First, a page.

Our evening at the Karimia Institute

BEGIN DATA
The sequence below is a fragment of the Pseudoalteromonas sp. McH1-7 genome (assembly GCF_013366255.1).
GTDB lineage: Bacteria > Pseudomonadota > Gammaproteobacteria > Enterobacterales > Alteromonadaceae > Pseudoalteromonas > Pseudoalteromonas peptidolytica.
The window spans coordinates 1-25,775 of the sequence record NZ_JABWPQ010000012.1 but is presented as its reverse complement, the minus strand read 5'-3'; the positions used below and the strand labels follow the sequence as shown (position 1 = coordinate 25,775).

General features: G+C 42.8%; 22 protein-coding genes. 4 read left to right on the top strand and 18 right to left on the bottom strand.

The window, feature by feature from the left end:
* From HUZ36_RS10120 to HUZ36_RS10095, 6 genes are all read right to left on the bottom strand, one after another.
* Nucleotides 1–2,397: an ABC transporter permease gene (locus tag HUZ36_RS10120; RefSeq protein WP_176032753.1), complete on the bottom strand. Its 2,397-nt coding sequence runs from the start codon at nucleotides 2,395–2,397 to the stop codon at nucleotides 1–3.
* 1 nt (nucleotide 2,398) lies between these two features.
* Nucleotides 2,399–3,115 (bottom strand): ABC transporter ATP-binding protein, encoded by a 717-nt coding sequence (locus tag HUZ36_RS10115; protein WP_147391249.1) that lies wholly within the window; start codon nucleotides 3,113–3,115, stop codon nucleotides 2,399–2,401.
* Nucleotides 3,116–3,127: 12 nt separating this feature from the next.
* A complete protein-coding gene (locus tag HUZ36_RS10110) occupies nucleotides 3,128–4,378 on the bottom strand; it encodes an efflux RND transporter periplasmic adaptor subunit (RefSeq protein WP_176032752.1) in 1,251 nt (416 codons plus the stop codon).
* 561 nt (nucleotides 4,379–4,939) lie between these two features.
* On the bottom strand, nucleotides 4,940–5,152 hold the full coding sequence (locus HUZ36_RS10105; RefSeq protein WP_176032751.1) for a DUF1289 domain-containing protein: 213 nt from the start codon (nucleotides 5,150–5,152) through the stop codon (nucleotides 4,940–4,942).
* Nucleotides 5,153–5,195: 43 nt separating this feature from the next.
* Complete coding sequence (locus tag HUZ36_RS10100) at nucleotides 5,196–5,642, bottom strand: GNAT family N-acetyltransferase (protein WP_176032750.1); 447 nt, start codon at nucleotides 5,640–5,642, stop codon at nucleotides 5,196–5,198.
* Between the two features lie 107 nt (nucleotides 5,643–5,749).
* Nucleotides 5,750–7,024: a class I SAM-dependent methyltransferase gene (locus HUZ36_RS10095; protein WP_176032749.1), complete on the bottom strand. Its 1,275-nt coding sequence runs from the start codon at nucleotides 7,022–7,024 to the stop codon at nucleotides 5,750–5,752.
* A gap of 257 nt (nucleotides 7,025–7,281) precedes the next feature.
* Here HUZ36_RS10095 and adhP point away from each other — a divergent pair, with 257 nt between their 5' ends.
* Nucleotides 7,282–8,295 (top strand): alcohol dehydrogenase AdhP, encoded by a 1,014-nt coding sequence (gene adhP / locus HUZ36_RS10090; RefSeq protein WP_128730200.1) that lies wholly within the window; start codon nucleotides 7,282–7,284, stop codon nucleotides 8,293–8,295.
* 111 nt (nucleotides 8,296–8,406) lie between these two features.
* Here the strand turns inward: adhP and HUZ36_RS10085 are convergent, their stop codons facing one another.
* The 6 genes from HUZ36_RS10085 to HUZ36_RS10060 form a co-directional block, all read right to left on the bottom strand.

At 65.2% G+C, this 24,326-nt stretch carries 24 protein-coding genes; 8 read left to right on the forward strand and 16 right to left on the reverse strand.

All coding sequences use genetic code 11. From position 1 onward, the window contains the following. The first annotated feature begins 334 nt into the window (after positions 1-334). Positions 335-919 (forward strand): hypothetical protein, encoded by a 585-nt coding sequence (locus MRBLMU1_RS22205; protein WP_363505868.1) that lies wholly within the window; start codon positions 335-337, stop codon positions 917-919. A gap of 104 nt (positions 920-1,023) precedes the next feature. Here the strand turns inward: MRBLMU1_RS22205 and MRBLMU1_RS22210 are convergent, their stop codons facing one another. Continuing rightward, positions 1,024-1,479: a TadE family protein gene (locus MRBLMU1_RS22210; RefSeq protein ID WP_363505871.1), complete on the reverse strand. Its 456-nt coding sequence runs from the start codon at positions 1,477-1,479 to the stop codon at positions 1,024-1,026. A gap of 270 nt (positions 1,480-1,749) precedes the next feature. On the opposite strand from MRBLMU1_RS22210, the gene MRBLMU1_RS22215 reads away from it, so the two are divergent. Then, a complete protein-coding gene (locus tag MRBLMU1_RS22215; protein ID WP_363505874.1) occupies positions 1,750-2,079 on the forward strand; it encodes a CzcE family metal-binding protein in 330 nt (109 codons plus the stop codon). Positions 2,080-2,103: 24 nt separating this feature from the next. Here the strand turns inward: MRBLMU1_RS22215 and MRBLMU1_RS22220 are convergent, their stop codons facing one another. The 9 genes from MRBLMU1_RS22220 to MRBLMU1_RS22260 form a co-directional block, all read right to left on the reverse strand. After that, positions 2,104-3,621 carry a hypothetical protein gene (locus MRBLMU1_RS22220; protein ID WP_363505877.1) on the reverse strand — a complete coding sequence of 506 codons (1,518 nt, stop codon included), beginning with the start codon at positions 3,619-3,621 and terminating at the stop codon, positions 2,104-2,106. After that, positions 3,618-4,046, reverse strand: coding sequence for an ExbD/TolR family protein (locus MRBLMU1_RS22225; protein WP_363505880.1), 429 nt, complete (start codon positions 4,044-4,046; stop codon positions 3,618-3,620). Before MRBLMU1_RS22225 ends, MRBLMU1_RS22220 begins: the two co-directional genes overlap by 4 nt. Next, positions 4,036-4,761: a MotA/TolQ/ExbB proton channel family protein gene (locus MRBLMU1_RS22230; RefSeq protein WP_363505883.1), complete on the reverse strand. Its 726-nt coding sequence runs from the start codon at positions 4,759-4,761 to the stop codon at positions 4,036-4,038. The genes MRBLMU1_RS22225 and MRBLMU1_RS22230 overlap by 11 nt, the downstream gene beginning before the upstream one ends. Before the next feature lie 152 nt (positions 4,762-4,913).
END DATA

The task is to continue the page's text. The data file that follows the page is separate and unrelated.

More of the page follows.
Tonight we had the privilege to attend a dinner at Karimia Institute, the mosque of Imam Musharraf Hussain. The evening started out with a bunch of us girls crowding around the table getting excited about Diet Coke. Haha. We love our Diet Coke. We then sat down and started conversing with some of the other people who were there. Kennedy and I sparked up a conversation with a young man who is studying physics at the University of Nottingham. We talked about the differences between school in the U.S. and U.K. as well as what we were studying and what we hoped to do with it someday. Then dinner was served. We were asked politely if it’d be okay if we had the women sit at one table and the men at the other. We had rice, bread, spicy soup, and spicy chicken. (I of course did not have the chicken.) It was a delicious meal! After dinner we were welcomed in to watch the evening prayer. This was an all male prayer in a room apart from the eating room that had an altar in the front of it. The man up front chanted so beautifully that I literally had goosebumps. It was just so beautiful. It was also such an interesting thing to watch because so many of the little boys knew exactly what to do and seemed to really care about doing everything just right. After the prayer we all went back out in to the dining room and had some fruit, tea and candy. We chatted with some of the other girls at our table. Then Professor Johns was asked to give a little presentation on the Lutheran Church. He did a great job of expressing the fact that Christianity in America is so diverse and that even within the Lutheran Church it is very diverse. He also talked about some of the key beliefs that are pretty much the same throughout Christianity. Afterwards some of the Muslim students asked Johns as well as the rest of us some questions about the Lutheran Church, our own backgrounds and what we know about Islam. It was very interesting. From there we went into more of a general open discussion. It was so interesting. At one point we were even talking about how our religions have something to say about the cause of the current economic crisis and what we, as religious people, should do to better the situation. On the way back to the flat with Becca and Sarah we had a great conversation about our own beliefs, morality, religion and Islam. I left feeling like it really is this kind of experience that is making me grow as a person this year. This is the kind of experience that I could really only get in an amazing program like the Nottingham program, and that I’m sure will contribute greatly to the person I become. Cheers ladies and gent

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